■ Book Scavenger (Jennifer Chambliss Bertman)
After moving around her whole life,12-year-old Emily feels most at home in the online gaming community of Book Scavenger. So she’s excited to move to San Francisco, where the game’s creator lives. But when he is attacked in real life, the game may be over forever—unless Emily and a fellow gamer can unravel the mystery.
■ Geronimo Stilton: Lost Treasure of the Emerald Eye (Geronimo Stilton)
A mouse named Geronimo is content with his job as a newspaper editor until his sister persuades him to go on a treasure hunt. Geronimo might recover the treasure, but first he’ll have to survive a hurricane, a shipwreck, and his sister. The hilarious first book in the
Geronimo Stilton series.
■ Sports Illustrated Kids Big Book of Why (Sports Illustrated Kids)
Why are left-handed pitchers called southpaws? Why do competitive swimmers use a flip turn at the end of a pool? Readers will find the answers to these questions and many more in this volume. Includes photos of athletes in action.
Source: Reading Connection Newsletter

Band Concert for Grades 5-6-7-8
Fifth, Sixth, Seventh, and Eighth grade students performed in their spring band concert this week.  They did an awesome job!  What talented students we have!

5th Grade Band

6th Grade Band

Congratulations to new 6th Grade Band Karate Black belts!

Substitute Teachers and Associates Needed
Do you like working with children and helping them learn? Do you enjoy working in a high-energy, creative learning/working environment? If your answer is "YES" we need you! Howard-Winn is looking for substitute teachers and associates to work in our classrooms. In the absence of the regular classroom teacher or associate you would be helping students to learn subject matter and/or skills that are required for curriculum lessons and providing meaningful instruction for our students in their classrooms. If interested please submit a letter of application and a resume to: Superintendent, 1000 Schroder Drive, Cresco, IA 52136

Classroom Redemption Collection

The Crestwood Cadet PTO is sponsoring a Classroom Redemption Collection.  Students are encouraged to ask friends, neighbors and out town and in town relatives to start collecting on your behalf.

Our Learning This Week.....

Reading Recovery--Teaching "Behind the glass" in Elkader.

1st and 2nd graders using the AutoRap App to make their own raps in music!

Last night of tutoring. It's game night!

Transitional Kindergarten
Transition Kindergarten students practice letters, sounds, and words during daily literacy activities. The students are building their independence in applying these skills and enjoy practicing them with a buddy.

The preschoolers have been staying busy learning about dental health. They became very interested in animal teeth after their visit from Angela at the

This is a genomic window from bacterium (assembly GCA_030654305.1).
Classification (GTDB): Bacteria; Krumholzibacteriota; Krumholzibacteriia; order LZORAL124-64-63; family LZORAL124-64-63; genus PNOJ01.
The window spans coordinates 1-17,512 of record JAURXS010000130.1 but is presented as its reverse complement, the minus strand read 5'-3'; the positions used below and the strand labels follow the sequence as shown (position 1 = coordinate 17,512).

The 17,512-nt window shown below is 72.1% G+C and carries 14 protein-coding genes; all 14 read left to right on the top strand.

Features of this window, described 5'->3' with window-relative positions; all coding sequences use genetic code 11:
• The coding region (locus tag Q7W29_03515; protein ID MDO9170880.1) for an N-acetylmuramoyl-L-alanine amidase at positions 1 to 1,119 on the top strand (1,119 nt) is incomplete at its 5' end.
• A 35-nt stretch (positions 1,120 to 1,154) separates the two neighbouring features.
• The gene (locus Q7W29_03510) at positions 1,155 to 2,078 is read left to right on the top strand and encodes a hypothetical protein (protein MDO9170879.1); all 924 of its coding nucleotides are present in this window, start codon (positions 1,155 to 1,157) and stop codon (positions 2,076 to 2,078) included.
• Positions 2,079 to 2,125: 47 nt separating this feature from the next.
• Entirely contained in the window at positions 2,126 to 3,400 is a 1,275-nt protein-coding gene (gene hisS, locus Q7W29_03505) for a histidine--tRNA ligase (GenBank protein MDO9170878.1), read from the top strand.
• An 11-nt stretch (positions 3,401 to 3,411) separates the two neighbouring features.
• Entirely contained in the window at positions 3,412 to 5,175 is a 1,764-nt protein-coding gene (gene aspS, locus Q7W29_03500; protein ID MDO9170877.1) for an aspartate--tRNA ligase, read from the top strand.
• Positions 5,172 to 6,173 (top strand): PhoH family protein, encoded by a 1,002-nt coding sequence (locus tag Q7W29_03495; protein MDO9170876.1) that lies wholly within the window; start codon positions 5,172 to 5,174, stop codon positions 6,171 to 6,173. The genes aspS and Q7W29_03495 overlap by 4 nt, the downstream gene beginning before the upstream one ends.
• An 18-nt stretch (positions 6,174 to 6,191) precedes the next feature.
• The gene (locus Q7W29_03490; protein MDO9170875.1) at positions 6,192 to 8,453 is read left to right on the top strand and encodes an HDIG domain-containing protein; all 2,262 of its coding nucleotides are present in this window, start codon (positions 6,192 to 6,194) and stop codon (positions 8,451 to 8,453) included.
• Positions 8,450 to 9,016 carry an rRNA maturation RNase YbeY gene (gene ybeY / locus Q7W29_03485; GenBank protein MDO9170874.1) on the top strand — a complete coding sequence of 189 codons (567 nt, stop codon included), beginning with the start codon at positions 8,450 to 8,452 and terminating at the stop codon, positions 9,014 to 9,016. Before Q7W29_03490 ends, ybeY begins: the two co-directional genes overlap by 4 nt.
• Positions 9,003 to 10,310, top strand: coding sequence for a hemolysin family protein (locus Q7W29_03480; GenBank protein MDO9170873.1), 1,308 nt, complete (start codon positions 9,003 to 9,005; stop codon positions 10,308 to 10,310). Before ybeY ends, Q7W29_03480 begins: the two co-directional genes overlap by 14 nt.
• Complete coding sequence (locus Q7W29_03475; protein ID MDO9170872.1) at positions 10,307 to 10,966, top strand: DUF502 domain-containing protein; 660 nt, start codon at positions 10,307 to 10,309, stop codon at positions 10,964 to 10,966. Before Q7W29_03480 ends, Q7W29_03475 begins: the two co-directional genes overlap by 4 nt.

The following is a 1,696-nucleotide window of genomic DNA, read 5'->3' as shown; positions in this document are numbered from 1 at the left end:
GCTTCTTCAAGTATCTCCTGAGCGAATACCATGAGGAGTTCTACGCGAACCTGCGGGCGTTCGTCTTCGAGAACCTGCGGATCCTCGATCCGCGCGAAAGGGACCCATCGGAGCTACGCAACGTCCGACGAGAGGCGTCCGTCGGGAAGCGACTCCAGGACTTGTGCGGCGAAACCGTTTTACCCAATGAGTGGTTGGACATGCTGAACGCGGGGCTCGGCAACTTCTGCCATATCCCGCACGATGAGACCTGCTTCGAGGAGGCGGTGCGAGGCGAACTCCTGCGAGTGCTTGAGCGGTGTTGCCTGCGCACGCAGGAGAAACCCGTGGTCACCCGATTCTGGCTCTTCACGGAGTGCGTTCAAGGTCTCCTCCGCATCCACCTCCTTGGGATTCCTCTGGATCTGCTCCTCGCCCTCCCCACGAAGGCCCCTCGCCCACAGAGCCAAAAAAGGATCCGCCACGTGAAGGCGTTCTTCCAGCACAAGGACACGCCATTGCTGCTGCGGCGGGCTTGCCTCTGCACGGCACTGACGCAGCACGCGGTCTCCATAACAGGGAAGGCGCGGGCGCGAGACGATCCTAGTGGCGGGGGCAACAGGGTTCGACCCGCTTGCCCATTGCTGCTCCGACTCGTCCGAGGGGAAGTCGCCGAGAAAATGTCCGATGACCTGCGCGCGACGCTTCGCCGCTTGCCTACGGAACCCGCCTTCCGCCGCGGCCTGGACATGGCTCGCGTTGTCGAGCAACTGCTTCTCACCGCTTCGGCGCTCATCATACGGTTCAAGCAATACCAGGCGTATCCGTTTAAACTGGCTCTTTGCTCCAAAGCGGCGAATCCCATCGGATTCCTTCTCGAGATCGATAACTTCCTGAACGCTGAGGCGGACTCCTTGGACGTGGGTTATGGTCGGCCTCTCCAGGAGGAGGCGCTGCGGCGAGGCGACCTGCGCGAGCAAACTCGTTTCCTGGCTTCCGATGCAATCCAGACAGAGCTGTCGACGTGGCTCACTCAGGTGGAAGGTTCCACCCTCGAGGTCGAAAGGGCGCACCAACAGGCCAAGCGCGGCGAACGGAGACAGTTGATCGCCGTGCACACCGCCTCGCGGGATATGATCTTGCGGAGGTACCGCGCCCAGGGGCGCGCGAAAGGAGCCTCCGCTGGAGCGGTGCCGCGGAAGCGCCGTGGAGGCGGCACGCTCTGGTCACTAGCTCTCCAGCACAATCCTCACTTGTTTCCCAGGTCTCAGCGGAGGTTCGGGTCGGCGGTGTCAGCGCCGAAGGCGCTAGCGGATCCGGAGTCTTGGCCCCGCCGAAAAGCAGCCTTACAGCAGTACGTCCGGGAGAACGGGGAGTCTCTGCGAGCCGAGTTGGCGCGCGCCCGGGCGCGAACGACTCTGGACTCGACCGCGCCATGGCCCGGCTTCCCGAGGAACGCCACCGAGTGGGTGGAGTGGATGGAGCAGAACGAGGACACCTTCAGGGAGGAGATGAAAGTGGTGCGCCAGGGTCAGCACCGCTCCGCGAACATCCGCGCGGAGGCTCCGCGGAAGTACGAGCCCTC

Prairie Nature Center. Their Pint Size Science STEM kit had plaster sets of animal teeth for the preschoolers to explore. They enjoyed exploring the difference in shape and size compared to human teeth. While exploring the differences, the preschoolers learned the vocabulary words herbivore (plant eater), carnivore (meat eater) and omnivore (plant/meat eater). Each preschooler had the opportunity to create their very own animal tooth from model magic clay.
These preschoolers in Lime Springs were working on learning more about both numbers and letters.  They were very busy!

Cadet Time fun writing sight words!

Kindergartners design leprechaun traps.

They planned and built then kids recorded each other describing how the traps would catch the leprechaun.

More leprechaun traps.

Kindergarten student practicing her skills.

Green screen creations with kindergarten. Excitement!

We like reading to kindergarteners because they are good listeners.

Learning about oviparous animals!

First Grade

Working on teamwork. Can you build a tower without touching the cups?

Working on peer editing our writing.

Second Grade
Playing "Hit the Target" using basic math facts.

Getting animal facts ready for the Puppet Edu app.

Making Lego scenes for the Lego movie app on our iPads.

Outlining main idea and details during small group reading.

Learned animal facts shared with voice and pictures using Puppet Edu app.

Third Grade
Groups wrapping up book club projects using google Slides. 

Working hard publishing personal narratives using Book Creator.

Students made standardized testing motivation posters.

Fourth Grade
Working with a green screen in 4th grade to do our reports.

Love the giggles! 4th graders listen to/read Gary Paulsen's Liar, Liar Playaway book. 

Fifth Grade

Monday morning mentoring in the Discovery Center.

Meeting with Luther College partners using and Google slides.

Sixth Grade

Recording hurricane scene for The Cay Book Trailer. 
Love it when the weather cooperates.


March 18      End of 3rd Quarter
March 25      No School- Spring Break
March 28      No School- Spring Break